Has your child come home crying or upset because he or she was excluded from a birthday party or sleepover invite? We’ve all been there (even as adults, too)! Here are some strategies to help your child when they are feeling left out.
1. Validate their feelings.
Sometimes all it takes is a willing ear and some empathy to help your child overcome their upset feelings. Encourage them to tell you what happened and how it made them feel. Don’t try to “fix” anything, but help them work through their feelings and how they want to handle that particular situation.
2. Share your own experiences.
Share your own experiences with your child about feeling left. Letting your child know they are not alone may help immensely.
3. Role play.
Encourage role playing with your child if they are struggling to make social connections or are struggling in certain social situations. This will help build their confidence and make them more comfortable to confront certain social scenes.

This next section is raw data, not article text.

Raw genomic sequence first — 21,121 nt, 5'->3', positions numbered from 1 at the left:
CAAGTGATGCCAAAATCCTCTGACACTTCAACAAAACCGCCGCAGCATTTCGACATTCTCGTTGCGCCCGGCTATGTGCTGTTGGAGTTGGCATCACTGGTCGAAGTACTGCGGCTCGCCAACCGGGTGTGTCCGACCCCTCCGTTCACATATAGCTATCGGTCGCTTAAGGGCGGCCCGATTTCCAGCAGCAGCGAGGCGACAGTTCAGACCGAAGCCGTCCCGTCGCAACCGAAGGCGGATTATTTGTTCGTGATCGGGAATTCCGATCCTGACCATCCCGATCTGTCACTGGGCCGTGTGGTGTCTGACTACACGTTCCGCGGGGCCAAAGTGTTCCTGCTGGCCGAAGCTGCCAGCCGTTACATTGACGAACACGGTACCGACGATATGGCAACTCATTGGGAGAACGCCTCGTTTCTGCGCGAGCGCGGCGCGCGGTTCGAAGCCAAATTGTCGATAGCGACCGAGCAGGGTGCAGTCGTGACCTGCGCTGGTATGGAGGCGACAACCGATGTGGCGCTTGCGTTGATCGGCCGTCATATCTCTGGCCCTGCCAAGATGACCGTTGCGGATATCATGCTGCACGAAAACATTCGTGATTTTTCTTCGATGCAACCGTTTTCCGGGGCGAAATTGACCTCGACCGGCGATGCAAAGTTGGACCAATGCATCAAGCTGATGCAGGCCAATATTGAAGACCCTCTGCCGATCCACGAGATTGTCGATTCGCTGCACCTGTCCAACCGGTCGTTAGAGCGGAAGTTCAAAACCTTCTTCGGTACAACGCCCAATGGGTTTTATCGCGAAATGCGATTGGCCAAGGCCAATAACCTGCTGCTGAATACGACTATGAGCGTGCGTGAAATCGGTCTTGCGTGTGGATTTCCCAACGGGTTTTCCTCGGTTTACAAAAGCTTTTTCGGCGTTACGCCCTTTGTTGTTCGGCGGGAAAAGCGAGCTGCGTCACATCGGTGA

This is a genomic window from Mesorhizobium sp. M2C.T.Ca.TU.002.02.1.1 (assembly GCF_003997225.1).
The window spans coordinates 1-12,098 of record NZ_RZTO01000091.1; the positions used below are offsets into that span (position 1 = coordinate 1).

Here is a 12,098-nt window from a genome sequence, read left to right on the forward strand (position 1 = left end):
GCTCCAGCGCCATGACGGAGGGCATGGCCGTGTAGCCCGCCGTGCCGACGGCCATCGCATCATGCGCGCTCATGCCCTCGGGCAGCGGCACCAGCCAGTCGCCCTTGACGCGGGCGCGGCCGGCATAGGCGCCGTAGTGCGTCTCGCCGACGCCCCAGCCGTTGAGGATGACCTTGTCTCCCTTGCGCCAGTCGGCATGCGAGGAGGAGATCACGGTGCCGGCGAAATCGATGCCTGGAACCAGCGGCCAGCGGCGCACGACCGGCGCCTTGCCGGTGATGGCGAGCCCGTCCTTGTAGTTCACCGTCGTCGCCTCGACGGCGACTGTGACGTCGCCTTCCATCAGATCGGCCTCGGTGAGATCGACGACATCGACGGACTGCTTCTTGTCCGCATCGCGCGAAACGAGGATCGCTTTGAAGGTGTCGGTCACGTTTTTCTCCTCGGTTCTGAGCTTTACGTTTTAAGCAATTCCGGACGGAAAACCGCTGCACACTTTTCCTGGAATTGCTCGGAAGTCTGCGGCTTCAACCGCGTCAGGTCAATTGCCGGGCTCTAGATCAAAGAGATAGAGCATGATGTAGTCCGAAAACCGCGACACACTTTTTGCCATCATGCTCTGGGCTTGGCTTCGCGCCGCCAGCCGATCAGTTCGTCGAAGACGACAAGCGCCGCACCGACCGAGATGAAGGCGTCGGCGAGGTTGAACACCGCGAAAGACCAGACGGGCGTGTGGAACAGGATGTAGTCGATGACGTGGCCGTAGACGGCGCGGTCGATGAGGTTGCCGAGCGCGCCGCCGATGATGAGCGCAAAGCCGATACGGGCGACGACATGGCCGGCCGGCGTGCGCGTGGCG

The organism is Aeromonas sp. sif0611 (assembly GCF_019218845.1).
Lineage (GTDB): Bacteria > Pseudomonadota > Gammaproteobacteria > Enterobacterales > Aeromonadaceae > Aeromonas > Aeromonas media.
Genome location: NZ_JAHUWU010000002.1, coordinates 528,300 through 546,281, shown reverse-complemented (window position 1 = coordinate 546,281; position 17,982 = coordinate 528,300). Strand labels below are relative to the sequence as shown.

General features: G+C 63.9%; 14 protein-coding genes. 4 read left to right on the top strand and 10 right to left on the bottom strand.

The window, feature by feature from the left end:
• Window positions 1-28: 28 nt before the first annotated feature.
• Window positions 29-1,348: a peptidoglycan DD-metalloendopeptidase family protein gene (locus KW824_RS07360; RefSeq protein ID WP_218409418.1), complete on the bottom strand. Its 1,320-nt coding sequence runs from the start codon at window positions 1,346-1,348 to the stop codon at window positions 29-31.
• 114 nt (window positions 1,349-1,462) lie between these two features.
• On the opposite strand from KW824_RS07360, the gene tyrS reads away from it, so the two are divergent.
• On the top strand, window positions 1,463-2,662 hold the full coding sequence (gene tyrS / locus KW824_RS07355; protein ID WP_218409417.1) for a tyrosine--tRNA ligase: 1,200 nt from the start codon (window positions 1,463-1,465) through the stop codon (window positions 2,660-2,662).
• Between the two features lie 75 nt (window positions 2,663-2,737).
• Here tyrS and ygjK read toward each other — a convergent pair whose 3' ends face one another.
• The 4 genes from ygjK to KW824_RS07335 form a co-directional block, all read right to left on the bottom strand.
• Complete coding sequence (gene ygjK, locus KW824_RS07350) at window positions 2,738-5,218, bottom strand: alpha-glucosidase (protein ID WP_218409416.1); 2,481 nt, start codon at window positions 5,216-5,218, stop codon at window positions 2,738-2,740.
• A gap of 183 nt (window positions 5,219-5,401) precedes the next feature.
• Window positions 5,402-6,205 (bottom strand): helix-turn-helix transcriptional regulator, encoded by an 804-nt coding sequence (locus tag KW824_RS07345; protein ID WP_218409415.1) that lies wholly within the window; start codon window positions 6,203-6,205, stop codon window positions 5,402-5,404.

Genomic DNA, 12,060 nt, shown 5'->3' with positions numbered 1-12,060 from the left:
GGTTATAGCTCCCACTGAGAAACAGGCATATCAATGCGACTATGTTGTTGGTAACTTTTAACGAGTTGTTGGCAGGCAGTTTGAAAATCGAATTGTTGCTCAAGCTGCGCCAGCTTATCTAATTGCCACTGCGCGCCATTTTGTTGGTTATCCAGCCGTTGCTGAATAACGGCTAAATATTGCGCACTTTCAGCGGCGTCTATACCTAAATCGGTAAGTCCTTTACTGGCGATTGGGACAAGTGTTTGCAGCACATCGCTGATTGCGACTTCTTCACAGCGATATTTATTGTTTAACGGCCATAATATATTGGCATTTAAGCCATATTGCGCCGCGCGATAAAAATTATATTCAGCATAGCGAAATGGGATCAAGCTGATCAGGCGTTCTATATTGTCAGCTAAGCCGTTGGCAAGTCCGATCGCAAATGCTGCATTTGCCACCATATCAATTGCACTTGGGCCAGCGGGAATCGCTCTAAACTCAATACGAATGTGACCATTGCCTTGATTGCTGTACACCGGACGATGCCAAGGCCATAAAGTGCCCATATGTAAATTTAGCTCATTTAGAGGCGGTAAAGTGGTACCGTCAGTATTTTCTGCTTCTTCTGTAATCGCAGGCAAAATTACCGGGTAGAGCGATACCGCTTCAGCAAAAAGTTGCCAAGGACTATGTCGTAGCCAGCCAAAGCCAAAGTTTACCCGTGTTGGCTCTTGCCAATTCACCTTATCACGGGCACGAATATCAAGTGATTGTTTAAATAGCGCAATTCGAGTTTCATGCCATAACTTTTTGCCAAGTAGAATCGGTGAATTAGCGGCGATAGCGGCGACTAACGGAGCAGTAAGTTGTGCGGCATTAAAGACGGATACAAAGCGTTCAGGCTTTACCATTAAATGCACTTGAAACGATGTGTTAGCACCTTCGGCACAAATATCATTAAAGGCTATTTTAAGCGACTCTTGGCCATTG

4. Help pursue other appropriate friendships.
Is your child trying to be friends with the “mean group” or a girl that is known for her bullying ways? Help your child pursue appropriate friendships with kids that have shared interests and who will value all the wonderful qualities your child brings to the table.
5. Discuss what is controllable.
Help your child work through understanding that he or she cannot control what other people say or do. The only thing your child can do is control how they react to a particular situation. This will empower your child to feel confident in those situations.
6. Get involved in activities.
Is your child an artist or an athlete? Get your child involved in activities that showcase their interests and talents. This will help them develop friendships with children with shared interests and boost their confidence at the same time.
Help your child through the rough waters of feeling left out with these strategies!